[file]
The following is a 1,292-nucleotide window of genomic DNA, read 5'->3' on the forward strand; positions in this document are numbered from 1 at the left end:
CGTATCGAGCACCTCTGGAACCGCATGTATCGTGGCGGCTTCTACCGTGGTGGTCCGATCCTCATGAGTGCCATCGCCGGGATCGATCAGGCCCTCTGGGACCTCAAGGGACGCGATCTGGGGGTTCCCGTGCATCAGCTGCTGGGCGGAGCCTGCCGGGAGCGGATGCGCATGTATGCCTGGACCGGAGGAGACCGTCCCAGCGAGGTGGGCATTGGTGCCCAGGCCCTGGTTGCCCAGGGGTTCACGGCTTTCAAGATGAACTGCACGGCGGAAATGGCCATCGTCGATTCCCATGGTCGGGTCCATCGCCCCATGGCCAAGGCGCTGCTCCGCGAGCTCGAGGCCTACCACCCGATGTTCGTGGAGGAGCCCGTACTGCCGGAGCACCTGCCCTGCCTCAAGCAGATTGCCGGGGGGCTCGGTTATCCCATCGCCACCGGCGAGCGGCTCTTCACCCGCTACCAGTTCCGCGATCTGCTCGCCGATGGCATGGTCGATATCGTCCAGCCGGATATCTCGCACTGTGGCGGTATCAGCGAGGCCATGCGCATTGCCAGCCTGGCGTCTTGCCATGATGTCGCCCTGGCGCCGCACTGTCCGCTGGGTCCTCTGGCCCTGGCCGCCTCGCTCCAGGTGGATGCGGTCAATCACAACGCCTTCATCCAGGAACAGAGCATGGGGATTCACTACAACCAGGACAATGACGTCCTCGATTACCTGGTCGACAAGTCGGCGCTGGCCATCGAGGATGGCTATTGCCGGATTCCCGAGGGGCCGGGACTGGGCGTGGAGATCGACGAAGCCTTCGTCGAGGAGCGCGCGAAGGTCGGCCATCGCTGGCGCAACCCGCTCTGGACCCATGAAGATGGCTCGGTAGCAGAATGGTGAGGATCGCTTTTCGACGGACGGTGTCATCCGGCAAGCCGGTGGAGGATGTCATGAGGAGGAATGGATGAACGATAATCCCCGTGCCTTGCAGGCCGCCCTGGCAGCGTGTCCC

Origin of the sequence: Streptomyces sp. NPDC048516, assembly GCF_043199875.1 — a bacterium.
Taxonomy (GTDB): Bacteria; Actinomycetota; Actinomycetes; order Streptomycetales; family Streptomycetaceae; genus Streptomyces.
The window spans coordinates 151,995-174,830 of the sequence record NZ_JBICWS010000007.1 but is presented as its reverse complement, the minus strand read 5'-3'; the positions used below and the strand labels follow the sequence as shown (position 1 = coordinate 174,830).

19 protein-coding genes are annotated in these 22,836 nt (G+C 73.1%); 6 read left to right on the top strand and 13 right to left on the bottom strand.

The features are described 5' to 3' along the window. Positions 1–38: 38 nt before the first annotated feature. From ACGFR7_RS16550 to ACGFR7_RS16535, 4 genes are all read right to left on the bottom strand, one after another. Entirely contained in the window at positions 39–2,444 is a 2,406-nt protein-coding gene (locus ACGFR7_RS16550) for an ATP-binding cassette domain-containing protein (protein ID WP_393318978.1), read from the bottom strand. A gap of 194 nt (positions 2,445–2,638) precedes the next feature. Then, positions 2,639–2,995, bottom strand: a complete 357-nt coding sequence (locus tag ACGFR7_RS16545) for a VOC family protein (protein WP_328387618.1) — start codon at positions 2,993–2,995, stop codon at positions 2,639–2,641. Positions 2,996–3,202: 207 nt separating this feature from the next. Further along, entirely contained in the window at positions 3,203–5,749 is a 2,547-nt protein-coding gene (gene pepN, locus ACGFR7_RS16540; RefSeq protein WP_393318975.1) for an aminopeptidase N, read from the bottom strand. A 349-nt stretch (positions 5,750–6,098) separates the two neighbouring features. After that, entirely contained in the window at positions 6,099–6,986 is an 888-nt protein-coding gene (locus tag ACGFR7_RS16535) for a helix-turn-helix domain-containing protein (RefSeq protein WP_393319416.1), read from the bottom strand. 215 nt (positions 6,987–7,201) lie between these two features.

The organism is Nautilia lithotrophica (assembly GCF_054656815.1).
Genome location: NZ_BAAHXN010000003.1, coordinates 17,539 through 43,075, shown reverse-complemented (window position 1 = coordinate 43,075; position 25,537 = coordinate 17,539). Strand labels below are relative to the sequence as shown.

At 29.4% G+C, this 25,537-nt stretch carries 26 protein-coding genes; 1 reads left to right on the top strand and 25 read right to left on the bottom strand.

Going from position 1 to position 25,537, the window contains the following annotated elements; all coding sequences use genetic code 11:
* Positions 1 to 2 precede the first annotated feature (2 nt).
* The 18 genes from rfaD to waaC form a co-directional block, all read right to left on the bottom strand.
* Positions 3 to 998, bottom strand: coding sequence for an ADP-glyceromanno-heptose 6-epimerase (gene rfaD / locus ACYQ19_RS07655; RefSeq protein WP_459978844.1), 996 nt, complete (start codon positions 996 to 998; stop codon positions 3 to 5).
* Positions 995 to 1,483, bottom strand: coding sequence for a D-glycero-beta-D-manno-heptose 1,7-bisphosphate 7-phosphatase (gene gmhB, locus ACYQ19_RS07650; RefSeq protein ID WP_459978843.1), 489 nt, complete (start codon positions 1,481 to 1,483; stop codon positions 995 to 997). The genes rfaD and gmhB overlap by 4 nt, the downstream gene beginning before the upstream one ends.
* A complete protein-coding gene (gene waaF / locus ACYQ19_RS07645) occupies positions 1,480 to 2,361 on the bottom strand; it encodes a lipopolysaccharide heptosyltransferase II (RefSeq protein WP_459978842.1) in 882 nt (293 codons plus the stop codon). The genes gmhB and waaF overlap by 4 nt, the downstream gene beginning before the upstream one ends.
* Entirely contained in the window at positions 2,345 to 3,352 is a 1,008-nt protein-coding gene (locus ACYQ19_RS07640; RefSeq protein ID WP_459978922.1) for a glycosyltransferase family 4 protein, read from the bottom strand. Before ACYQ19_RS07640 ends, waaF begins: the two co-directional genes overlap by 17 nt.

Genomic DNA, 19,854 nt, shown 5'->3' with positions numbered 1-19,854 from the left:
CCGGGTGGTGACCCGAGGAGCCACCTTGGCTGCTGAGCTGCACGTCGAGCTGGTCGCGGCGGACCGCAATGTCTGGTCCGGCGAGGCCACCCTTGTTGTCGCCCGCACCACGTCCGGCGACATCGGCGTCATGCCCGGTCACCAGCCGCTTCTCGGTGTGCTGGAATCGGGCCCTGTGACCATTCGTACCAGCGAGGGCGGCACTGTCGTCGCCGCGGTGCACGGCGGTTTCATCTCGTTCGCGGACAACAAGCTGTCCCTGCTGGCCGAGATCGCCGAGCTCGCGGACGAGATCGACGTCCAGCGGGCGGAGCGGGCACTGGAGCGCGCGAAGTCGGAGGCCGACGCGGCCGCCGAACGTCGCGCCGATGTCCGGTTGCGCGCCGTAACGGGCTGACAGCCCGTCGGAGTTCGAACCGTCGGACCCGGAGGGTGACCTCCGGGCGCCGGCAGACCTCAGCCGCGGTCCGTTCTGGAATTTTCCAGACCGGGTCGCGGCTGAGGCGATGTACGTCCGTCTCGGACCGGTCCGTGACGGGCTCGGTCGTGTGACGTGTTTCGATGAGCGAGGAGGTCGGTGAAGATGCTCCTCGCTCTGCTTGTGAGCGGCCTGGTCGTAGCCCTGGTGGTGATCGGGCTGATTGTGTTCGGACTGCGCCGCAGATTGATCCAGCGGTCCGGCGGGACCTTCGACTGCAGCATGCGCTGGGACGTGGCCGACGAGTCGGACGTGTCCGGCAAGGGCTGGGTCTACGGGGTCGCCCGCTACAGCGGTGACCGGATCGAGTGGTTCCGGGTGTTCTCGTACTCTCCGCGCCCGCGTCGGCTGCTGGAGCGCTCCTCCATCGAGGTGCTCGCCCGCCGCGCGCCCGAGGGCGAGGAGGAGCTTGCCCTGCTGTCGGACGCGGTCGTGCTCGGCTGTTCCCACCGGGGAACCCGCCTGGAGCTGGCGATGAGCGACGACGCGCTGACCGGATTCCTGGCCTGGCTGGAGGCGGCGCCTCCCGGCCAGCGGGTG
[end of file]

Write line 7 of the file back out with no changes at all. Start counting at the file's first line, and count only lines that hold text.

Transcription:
The features are described 5' to 3' along the window. Positions 1–38: 38 nt before the first annotated feature. From ACGFR7_RS16550 to ACGFR7_RS16535, 4 genes are all read right to left on the bottom strand, one after another. Entirely contained in the window at positions 39–2,444 is a 2,406-nt protein-coding gene (locus ACGFR7_RS16550) for an ATP-binding cassette domain-containing protein (protein ID WP_393318978.1), read from the bottom strand. A gap of 194 nt (positions 2,445–2,638) precedes the next feature. Then, positions 2,639–2,995, bottom strand: a complete 357-nt coding sequence (locus tag ACGFR7_RS16545) for a VOC family protein (protein WP_328387618.1) — start codon at positions 2,993–2,995, stop codon at positions 2,639–2,641. Positions 2,996–3,202: 207 nt separating this feature from the next. Further along, entirely contained in the window at positions 3,203–5,749 is a 2,547-nt protein-coding gene (gene pepN, locus ACGFR7_RS16540; RefSeq protein WP_393318975.1) for an aminopeptidase N, read from the bottom strand. A 349-nt stretch (positions 5,750–6,098) separates the two neighbouring features. After that, entirely contained in the window at positions 6,099–6,986 is an 888-nt protein-coding gene (locus tag ACGFR7_RS16535) for a helix-turn-helix domain-containing protein (RefSeq protein WP_393319416.1), read from the bottom strand. 215 nt (positions 6,987–7,201) lie between these two features.